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Posts Tagged ‘happiness’

   This morning I went to a networking meeting and one of the lovely women there suddenly interrupted all conversation to say, “Right ladies, I’ve got a question for you – what is the opposite of procrastination?”  Well, we made our individual and varied replies which she acknowledged as being good, but not right – “close, but no cigar” as my brother would say.  And then she announced “The opposite of procrastination is discipline.”

This came as a surprise to me, especially being delivered in such an “and that’s the end to it” kind of a way.  I think it came as a surprise to other people too as a discussion then ensued as to what discipline is.  Despite the many Smart Phones around the table, no-one managed to summon up definitions for anything before it was time to go and, being the kind of person who likes to have loose ends all tied up, I looked things up when I got home.

In case you are interested, the Chambers Dictionary (9th edition) definition of procrastination is “to defer action; to put off what should (we don’t like that word) be done immediately.” and the Chambers Thesaurus (3rd edition) has, as the opposite to procrastination “advance, proceed”. Discipline simply doesn’t come into it.

Discipline is defined in Chambers as “training designed to engender self-control and an ordered way of life.”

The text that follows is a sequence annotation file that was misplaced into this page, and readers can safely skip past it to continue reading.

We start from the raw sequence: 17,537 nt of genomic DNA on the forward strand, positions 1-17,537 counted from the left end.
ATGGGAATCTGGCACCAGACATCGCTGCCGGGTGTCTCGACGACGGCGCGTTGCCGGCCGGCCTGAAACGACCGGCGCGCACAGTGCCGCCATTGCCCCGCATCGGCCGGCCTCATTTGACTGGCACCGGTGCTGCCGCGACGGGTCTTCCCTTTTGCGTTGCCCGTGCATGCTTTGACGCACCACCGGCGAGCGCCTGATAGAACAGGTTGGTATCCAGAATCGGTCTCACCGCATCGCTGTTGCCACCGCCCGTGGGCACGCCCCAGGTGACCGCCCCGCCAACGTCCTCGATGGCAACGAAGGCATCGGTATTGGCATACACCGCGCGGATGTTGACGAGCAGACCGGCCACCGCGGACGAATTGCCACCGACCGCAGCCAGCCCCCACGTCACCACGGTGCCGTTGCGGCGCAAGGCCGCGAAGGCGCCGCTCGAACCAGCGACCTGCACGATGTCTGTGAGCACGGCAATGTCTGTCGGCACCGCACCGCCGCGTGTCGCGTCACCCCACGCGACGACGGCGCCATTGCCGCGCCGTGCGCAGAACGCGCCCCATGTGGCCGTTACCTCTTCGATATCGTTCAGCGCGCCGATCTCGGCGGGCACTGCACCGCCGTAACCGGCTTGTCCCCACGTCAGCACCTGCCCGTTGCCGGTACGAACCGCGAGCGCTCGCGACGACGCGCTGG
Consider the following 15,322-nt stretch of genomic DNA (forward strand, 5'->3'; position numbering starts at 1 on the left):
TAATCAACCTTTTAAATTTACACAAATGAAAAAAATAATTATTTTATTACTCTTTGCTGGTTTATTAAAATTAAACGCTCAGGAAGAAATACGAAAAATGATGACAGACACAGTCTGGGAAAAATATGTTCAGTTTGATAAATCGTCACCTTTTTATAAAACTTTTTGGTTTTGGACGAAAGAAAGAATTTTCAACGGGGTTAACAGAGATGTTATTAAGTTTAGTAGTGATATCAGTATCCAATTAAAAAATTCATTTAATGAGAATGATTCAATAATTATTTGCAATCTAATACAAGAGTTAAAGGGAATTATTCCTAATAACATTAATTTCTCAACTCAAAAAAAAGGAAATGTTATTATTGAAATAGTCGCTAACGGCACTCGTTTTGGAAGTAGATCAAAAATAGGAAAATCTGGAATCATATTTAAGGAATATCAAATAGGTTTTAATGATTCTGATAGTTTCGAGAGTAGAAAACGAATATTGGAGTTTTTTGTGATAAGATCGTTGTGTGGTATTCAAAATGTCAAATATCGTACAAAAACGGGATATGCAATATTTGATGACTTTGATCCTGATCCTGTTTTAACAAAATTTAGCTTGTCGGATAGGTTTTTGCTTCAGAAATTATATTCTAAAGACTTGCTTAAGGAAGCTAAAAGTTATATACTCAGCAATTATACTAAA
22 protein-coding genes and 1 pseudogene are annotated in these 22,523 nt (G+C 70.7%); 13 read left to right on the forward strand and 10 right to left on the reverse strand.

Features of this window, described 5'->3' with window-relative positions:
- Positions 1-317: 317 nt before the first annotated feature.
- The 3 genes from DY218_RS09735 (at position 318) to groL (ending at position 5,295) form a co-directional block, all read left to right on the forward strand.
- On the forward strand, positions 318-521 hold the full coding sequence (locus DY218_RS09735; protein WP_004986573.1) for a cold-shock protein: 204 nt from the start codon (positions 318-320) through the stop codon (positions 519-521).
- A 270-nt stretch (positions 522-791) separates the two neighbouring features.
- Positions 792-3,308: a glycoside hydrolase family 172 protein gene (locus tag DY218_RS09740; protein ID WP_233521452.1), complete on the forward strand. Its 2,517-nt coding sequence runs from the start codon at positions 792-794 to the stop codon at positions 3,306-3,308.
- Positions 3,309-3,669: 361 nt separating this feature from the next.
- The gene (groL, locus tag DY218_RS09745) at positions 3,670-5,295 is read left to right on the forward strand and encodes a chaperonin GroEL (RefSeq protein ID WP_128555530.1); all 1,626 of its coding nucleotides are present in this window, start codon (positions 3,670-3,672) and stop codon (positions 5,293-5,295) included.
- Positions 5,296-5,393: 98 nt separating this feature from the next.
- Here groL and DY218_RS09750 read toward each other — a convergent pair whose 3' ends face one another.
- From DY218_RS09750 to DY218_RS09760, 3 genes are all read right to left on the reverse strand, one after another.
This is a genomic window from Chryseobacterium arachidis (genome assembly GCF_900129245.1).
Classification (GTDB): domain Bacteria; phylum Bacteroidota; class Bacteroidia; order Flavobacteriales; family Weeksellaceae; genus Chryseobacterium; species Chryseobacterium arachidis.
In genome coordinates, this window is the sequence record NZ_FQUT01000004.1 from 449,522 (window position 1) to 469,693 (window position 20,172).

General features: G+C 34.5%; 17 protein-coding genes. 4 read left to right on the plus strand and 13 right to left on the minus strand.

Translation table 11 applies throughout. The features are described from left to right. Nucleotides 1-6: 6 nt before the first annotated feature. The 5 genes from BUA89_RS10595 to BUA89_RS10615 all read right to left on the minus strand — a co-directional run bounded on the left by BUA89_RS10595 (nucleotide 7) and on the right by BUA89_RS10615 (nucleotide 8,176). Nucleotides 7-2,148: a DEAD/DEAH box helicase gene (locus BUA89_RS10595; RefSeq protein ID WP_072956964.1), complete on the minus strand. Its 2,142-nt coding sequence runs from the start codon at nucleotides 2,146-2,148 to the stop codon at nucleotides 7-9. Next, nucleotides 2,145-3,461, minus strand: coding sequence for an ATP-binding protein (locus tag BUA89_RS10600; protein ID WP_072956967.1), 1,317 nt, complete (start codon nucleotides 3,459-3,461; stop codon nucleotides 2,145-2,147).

So rather than being the  opposite of procrastination, discipline could be a means out of procrastination and into action … for some people.

For other people, it may be useful to consider that everything we do, we do for a reason.  Even not-doing.  Which is what procrastination is.  And it may be helpful to simply accept that we are not-doing, at the moment, for a reason.

For myself, sometimes, when I finally get around to doing something that I have been deferring, I realise that whilst I was not-doing, my wonderful brain was working out the best way to do it.  Quietly, in the background, unbeknownst to me.

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  In my opinion, should is a word that could usefully be removed from the English language.  Why?  I hear you ask.  Well, to me should is one of those guilt words that implies that I have either done something wrong or not done something right.  (Should know better, should have got that finished by now …)  It implies judgement … in the negative.  The should word is simply not helpful.

Louise Hay has a should exercise in her book “You Can Heal your Life” that I have found really helpful for myself and for passing on to others.  Here’s what to do.

Get a blank sheet of paper and at the top write “I should …” then underneath that write as many ways to finish that sentence as come into your mind.

When you have finished, read the first item to yourself starting “I should” and then what you have written.  Then, very gently, just say to yourself “why should I?” and see what happens.  Then go on to the next item on your list and repeat until you have covered your whole list.

When you have completed that part of the exercise, put the “I should” list to one side and take a fresh piece of paper.  At the top write “If I really wanted to I could …” and then finish that sentence as many times as feels right for you.

And then, if you really wanted to … you could just burn the “I should” list …

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